Thursday, January 27, 2011

Coconut Quickbread



This tasty quickbread is choc-full of coconut in several forms. The top has a crunchy sweet crust, but the bread itself is not overly sweet (making it less cake-like than some quickbreads). If you are craving something especially sweet, I would recommend spreading a slice with a bit of jam (or nutella if you're feeling particularly indulgent). Alfred enjoyed his plain with a cup of slightly sweetened hot tea.

This recipe is also nice because it requires relatively few ingredients and the preparation is very simple. It is an adaptation of several other adaptations of Bill Granger's now famous recipe. I have replaced the butter in the original recipe with expeller pressed (aka Virgin) coconut oil, a very healthy fat that lends a nice buttery taste to baked goods. If you are unable to find it, extra virgin olive oil would be a suitable substitute.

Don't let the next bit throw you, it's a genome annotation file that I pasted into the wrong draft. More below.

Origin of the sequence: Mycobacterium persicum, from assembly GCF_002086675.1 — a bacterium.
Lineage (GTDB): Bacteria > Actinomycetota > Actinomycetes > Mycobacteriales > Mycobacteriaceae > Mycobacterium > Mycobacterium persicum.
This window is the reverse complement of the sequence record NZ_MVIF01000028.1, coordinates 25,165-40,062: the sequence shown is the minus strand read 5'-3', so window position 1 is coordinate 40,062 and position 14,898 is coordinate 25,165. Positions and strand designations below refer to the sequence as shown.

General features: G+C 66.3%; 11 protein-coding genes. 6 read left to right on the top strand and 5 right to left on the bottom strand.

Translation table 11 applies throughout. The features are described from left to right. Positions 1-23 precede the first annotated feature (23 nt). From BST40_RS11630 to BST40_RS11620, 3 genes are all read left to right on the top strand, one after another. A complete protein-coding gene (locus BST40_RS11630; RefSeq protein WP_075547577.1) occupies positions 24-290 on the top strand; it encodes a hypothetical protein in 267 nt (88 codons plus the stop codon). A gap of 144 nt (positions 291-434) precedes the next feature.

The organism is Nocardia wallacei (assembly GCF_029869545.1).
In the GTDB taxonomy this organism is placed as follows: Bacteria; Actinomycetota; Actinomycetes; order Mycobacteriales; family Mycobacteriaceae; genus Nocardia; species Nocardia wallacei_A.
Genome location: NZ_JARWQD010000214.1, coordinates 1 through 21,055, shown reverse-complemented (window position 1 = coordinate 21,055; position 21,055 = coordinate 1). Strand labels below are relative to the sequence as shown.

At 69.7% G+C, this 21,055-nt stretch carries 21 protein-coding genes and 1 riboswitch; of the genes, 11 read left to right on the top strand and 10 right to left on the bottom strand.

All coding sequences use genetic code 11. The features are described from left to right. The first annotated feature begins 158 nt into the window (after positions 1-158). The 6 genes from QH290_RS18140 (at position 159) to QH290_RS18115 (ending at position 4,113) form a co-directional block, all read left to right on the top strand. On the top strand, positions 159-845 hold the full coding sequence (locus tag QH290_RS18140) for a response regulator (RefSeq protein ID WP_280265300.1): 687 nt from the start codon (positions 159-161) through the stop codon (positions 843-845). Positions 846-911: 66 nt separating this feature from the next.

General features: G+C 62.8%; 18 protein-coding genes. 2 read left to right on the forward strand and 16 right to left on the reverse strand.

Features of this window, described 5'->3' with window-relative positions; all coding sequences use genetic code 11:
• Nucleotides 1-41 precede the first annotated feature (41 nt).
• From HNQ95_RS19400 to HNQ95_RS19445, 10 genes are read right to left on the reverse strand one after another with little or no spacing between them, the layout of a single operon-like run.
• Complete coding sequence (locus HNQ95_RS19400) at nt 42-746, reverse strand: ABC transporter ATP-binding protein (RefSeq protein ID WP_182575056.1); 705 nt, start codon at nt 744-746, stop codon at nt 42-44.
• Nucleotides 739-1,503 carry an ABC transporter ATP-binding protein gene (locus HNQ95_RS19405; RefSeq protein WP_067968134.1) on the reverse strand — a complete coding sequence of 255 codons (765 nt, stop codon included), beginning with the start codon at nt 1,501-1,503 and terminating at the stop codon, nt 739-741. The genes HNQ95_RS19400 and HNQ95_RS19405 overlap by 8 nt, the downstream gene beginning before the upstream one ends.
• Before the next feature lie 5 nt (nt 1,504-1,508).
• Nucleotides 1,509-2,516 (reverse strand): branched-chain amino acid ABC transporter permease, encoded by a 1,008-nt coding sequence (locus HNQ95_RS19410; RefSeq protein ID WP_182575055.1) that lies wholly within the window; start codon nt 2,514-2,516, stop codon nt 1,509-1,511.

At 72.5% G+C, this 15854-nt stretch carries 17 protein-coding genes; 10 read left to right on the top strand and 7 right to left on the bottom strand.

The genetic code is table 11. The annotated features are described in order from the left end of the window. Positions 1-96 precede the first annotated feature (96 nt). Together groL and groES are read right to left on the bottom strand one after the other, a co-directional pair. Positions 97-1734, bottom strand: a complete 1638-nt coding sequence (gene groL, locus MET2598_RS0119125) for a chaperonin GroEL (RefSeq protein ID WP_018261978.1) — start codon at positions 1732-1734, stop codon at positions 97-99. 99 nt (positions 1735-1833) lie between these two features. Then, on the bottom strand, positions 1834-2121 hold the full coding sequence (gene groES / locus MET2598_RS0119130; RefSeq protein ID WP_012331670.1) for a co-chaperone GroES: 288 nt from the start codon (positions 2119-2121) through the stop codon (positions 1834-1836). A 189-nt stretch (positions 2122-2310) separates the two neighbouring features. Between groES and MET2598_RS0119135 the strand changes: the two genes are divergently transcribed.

Coconut Bread
2 Eggs (see below for a vegan alternative)*
1 1/4 Cups Coconut Milk (not light)
1 teaspoon Vanilla Extract
2 1/4 Cups Flour (preferably Whole Wheat Pastry Flour)
2 teaspoons Baking Powder (preferably aluminum free)
1/2 teaspoon Salt
1 Cup Sugar (preferably evaporated cane juice or coconut palm sugar)
1 1/2 Cups Finely Shredded Unsweetened Coconut
6 Tablespoons Virgin Coconut Oil, melted

*For a vegan alternative leave out the eggs, add 2 Tablespoons of ground flax seed, and use a whole can of coconut milk rather than 1 1/4 Cups.

1) Preheat your oven to 350 degrees and lightly coat a loaf pan with oil.